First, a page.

Childhood self-control, as measured between the ages of 3 to 11, significantly predicted adult health problems (e.g. alcohol and drug problems), wealth outcomes (e.g. financial problems), and criminal conviction by the age of 32 (Moffitt et al., 2011). And again, self-control seems to be more important in predicting these outcomes than IQ or social class origins (Moffitt et al., 2011): Even if siblings are raised in the same family, the sibling with high self-control will have better development over the lifespan compared to the sibling with low self-control (Moffitt et al., 2011).  

But does self-control turn us into joyless individuals by preventing us from enjoying many daily pleasures and transforming us into highly effective robots? Can people who are self-disciplined and who regularly delay immediate pleasures still feel happy about their lives?  

Yes, they can! Research has shown that self-control is also beneficial for social relationships. High self-control abilities are related to better interpersonal relationships, better individual coping skills such as emotion regulation abilities and better interpersonal skills, such as empathy and perspective taking (Tangney et al., 2004). We also tend to trust other people and our intimate partners more if they are good at controlling themselves, which in turn strengthens our commitment to them (Righetti & Finkenauer, 2011). And being in a friendship or intimate relationship in which both have high self-control is also related to more relationship quality and relationship satisfaction (VohsFinkenauer, & Baumeister, 2011). A recent  meta-analysis (de Ridder et al., 2012) taken over 100 studies with more than 30000 total participants supports the finding that self-control is related to a wide range of positive outcomes.  

Furthermore, research has shown that the ability to control emotions has beneficial effects on health and well-being, such as less stress cortisol responses to a stressor (Lam, Dickerson, Zoccola, & Zaldivar, 2009), more positive affect, less negative affect, and fewer depressive symptoms (Gross & John, 2003). 

Another line of research tested more directly whether trait self-control is related to well-being 
(Hofmann, Luhmann, Fisher, Vohs, & Baumeister, 2013). The researchers equipped over 200 participants with smartphones and asked them to report their desires on random occasions distributed over the course of one week. The participants were asked if they recently experienced a desire. Then they had to indicate the strength of the desire and whether it conflicted with personal goals. Furthermore, they were asked if they had tried to resist the desire and whether they were successful in resisting it or if they ended up enacting the desire. Participants with high self-control reported both higher life satisfaction and more current happiness. Thus, people with high self-control were not only happier with their lives in the long run (and from a more cognitive-evaluative stance), as one would have expected, but were also in a better mood in the here and now. People with low self-control in contrast reported lower life satisfaction because they experienced more stressful conflicts between their desires and goals. Additionally, it was found that people with high self-control were better at balancing their inner conflicts by favoring goals over temptations, which again led to better mood in the short run and higher life satisfaction in the long run. On the contrary, people with low self-control experienced stressful inner conflicts between temptations and goals more often, and were less likely to balance these conflicts in an ideal way, leading to worse mood and decreased overall life satisfaction.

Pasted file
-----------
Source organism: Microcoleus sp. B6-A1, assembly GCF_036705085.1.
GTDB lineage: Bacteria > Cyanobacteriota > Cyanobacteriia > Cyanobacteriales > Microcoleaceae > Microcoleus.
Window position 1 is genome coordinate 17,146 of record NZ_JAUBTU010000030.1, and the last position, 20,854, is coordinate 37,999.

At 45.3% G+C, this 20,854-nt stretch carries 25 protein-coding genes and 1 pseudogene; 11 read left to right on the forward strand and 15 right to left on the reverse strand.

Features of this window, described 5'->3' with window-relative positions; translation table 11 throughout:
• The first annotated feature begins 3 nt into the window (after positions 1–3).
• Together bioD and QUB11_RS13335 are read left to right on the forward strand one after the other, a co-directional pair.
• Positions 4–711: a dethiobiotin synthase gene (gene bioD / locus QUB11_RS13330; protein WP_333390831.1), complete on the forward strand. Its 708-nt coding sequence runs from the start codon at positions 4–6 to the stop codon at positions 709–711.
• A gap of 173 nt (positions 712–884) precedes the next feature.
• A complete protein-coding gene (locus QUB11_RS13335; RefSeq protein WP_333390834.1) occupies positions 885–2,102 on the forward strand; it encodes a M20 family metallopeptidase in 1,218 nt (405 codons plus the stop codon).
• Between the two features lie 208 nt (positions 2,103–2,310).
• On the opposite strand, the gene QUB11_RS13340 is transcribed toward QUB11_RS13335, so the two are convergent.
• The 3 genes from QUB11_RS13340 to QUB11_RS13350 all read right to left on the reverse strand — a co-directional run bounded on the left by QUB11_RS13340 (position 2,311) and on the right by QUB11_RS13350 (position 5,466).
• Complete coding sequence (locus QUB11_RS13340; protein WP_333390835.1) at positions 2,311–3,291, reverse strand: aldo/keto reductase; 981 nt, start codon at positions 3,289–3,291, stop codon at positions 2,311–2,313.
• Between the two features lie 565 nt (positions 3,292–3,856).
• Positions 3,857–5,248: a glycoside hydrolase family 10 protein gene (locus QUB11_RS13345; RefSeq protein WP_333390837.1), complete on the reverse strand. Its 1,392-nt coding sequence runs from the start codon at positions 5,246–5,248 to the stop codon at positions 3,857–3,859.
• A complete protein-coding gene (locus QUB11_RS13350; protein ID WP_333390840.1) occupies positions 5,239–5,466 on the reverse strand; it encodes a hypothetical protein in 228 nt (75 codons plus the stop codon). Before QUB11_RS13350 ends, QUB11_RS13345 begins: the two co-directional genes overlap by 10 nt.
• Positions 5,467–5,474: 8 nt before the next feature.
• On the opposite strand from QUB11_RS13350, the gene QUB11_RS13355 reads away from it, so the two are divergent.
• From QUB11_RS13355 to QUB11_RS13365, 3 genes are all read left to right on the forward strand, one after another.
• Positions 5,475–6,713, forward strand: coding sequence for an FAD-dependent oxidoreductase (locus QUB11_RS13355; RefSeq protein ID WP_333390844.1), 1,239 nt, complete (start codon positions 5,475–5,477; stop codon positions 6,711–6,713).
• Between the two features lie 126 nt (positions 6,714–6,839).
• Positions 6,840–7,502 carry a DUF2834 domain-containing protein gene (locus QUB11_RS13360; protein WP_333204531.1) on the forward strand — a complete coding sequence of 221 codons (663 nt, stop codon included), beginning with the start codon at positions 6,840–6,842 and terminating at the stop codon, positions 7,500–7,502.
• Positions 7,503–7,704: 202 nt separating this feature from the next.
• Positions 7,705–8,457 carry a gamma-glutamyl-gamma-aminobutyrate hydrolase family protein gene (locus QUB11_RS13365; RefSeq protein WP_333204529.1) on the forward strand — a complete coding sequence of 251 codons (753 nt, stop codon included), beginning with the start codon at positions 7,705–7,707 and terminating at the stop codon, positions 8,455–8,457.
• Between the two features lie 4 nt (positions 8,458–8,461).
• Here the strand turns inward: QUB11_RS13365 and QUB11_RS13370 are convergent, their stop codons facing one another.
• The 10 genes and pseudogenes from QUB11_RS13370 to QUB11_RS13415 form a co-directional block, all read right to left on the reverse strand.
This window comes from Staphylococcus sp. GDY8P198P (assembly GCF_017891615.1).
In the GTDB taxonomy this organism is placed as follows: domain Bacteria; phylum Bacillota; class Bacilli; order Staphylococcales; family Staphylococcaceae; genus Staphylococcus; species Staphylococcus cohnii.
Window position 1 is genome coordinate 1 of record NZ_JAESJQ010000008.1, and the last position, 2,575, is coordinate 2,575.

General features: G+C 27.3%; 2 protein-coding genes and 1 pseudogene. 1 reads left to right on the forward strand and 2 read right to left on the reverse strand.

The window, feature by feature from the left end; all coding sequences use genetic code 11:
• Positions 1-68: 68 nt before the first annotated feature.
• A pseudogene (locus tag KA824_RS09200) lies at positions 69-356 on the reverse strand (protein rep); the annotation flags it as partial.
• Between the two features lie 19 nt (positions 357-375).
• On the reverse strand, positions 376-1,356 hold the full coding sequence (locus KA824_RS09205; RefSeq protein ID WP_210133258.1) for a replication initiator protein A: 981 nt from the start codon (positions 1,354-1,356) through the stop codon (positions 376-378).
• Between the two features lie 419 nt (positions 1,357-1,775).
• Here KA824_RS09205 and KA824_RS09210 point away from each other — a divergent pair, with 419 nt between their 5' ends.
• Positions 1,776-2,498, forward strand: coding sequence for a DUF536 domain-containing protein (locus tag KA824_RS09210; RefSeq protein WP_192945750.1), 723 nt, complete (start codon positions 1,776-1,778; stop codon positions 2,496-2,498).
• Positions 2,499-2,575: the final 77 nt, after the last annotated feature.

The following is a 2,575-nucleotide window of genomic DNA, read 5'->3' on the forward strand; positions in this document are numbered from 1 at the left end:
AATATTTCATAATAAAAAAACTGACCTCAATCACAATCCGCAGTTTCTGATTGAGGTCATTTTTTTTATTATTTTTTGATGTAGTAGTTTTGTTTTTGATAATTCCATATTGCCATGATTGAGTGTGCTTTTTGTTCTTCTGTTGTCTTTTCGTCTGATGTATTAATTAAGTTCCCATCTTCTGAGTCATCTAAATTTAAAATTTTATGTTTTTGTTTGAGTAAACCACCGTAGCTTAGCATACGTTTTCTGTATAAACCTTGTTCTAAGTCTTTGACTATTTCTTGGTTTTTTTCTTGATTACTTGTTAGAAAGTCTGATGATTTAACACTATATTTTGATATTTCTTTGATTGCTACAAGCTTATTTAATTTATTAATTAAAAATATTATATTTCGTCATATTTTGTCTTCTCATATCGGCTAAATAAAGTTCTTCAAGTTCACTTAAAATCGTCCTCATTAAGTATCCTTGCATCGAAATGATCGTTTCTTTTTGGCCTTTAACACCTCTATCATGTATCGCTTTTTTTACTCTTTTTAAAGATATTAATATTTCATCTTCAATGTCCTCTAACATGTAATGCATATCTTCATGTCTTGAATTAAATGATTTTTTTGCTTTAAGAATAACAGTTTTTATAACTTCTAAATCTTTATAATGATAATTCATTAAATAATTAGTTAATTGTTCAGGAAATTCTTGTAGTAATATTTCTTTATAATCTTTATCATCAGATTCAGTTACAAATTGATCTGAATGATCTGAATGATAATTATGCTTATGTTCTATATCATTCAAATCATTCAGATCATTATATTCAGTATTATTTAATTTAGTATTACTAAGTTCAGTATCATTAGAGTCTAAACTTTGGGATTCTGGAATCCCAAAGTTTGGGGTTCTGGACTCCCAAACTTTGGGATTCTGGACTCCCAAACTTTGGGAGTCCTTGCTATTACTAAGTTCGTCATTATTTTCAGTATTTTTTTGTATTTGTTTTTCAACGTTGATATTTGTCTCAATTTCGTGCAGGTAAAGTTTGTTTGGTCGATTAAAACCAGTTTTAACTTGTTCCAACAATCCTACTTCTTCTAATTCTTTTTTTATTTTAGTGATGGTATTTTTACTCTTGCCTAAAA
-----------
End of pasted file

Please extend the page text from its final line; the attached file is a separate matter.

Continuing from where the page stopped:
So, it seems that people high in trait self-control manage their daily lives better because they find themselves less often in situations in which they experience inner battles between their short-term pleasures and their long-term goals. If, however, they find themselves in conflicting situations  after all, a life entirely free of such conflicts seems impossible  they are also better at managing inner conflicts by acting more in line with their goals. Experiencing fewer inner stressful conflicts, and being able to better manage such inner conflicts if they arise, both in turn increases current happiness and overall life satisfaction.